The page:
Gang of Six gambit revives spending shell game

The combined forces of Democrats, the liberal media, and squishy Republicans are working to stampede Republicans into ratifying the expansion of the federal government from an average of under 20% of GDP up to 25%, where it stands after two and a half years of Obama. This is being done in the guise of the Gang of Six Plan (summary here), based on the Simpson-Bowles Commission, whose work was snubbed by President Obama when it was delivered several months ago.

The script being played out today is by now familiar in the age of Obama. Rather than confront problems in a timely manner, Obama waits until a crisis looms, scare-mongers about a nonexistent "crisis" (in this case, alleged "default" even though there is sufficient federal revenue to service debt and cover Social Security and Defense), and seeks to stampede Republicans into a "compromise" in which they provide real and immediate concessions in return for vague promises of something good happening sometime in the future.

The Gang claims "savings" of $3.7 trillion over ten years, but Sen. Jeff Sessions, who has seen the plan scores the actual cuts at 1.2 trillion. But "savings" promised beyond the current Congress are meaningless, since no Congress can obligate a future Congress's ability to spend )or do anything else). In return, they are asked to buy into higher taxes, many of them in the form of "tax reform" eliminating "loopholes" such as the mortgage interest deduction. (If you think housing prices have crashed, just wait until mortgages are no longer deductible. I can think of no better way to further devastate the ressidential construction industry and the personal wealth of the middle class.)

Daniel Mitchell of Cato provides a guide what the GOP is being asked to accept as "compromise." Some key points (read the whole thing):

  • The entire package is based on dishonest Washington budget math. Spending increases under the plan, but the politicians claim to be cutting spending because the budget didn't grow even faster.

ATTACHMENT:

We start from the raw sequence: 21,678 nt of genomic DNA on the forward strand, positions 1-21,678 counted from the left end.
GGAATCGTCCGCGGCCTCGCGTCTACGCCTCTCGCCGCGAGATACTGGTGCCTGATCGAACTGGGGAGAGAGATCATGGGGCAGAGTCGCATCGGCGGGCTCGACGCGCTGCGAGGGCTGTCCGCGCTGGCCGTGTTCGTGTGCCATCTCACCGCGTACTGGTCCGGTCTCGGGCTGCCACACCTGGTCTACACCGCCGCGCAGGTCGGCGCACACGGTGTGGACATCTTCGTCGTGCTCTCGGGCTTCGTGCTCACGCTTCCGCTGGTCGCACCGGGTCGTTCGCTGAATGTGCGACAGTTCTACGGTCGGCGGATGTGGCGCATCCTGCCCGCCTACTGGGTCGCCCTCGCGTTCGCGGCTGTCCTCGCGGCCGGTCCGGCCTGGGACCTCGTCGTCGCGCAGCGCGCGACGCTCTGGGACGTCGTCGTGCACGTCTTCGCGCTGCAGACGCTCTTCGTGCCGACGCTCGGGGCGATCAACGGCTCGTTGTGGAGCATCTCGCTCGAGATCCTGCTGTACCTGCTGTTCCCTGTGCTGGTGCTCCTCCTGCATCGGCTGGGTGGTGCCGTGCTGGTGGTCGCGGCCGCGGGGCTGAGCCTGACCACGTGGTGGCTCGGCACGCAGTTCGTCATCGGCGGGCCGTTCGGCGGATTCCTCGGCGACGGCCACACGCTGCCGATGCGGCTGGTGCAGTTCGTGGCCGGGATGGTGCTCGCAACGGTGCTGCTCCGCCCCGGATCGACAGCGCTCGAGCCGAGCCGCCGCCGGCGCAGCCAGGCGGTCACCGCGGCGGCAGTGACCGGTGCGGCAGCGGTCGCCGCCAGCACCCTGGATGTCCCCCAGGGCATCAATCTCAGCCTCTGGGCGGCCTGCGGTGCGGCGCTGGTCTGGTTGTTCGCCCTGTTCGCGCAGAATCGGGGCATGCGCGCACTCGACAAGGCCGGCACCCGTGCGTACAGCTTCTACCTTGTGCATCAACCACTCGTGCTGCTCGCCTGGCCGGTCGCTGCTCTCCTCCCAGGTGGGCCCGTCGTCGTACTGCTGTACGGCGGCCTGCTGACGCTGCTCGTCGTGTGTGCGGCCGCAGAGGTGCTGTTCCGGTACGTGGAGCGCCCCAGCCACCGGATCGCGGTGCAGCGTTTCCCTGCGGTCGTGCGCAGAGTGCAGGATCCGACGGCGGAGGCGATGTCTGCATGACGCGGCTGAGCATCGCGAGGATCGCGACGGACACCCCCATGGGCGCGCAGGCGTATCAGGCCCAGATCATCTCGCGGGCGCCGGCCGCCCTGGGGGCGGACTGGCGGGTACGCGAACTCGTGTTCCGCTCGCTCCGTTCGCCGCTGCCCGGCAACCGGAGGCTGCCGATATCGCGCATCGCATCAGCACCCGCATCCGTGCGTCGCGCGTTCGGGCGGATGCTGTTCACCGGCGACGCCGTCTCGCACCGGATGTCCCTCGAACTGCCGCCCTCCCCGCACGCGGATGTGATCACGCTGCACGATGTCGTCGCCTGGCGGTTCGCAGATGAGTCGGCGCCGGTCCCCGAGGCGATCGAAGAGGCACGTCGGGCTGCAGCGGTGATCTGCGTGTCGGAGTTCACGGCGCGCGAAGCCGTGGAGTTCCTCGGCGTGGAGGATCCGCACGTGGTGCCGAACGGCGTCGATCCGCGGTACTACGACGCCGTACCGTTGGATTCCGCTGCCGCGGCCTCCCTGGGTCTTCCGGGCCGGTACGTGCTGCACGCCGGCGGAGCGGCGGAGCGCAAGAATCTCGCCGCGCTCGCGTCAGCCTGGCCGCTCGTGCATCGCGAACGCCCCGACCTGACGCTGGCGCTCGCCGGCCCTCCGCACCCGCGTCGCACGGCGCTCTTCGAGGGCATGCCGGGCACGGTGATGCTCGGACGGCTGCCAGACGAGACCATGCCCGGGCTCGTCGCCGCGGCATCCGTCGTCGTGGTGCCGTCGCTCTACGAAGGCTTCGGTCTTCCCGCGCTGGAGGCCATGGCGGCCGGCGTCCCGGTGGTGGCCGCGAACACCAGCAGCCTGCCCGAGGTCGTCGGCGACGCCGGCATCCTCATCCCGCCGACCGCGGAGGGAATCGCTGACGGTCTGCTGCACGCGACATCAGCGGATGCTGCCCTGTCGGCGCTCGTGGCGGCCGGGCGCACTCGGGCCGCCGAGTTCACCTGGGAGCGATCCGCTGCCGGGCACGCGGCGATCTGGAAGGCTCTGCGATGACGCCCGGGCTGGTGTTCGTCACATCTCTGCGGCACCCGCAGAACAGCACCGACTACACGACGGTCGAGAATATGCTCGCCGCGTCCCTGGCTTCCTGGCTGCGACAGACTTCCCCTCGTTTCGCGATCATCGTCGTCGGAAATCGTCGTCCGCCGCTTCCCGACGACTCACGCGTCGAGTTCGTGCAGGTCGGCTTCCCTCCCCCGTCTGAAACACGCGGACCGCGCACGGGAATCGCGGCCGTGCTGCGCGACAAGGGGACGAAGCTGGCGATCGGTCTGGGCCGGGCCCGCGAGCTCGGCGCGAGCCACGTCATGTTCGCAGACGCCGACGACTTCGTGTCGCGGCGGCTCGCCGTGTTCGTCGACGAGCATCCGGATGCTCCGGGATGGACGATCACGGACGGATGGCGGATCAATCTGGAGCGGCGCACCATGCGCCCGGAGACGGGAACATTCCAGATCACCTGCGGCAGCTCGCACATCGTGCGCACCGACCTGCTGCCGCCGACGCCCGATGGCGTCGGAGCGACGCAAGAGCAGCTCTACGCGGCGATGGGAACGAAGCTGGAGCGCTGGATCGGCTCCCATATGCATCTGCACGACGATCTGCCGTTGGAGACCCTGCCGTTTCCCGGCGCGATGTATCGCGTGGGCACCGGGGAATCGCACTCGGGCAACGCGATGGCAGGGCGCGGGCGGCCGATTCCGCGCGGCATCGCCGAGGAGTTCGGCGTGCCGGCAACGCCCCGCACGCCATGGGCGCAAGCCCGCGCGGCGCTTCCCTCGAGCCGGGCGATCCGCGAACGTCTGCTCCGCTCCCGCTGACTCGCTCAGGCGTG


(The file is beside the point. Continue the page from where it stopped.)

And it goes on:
• Speaking of spending, why is there no information, anywhere in the summary document, showing how big government will be five years from now? Ten years from now? The perhaps-all-too-convenient absence of this critical information should set off alarm bells.
  • There's a back-door scheme to change the consumer price index in such a way as to reduce expenditures (i.e., smaller cost-of-living-adjustments) and increase tax revenue (i.e., smaller adjustments in tax brackets and personal exemptions). The current CPI may be flawed, but it would be far better to give the Bureau of Labor Statistics further authority, if necessary, to make changes. A politically imposed change seems like nothing more than a ruse to impose a hidden tax hike.
  • A requirement that the internal revenue code maintain the existing bias against investors, entrepreneurs, small business owners, and other upper-income taxpayers. This "progressivity" mandate implies very bad things for the double taxation of dividends and capital gains.

This quick analysis leaves many questions unanswered. I particularly look forward to getting information on the following:

Like Lucy van Pelt urging Charlie Brown to kick the football one more time, the media-Democrat complex promises that this time they will follow through with real spending cuts  -- in a future Congress. Are Republicans going to be content to play the Charlie Brown role once more?

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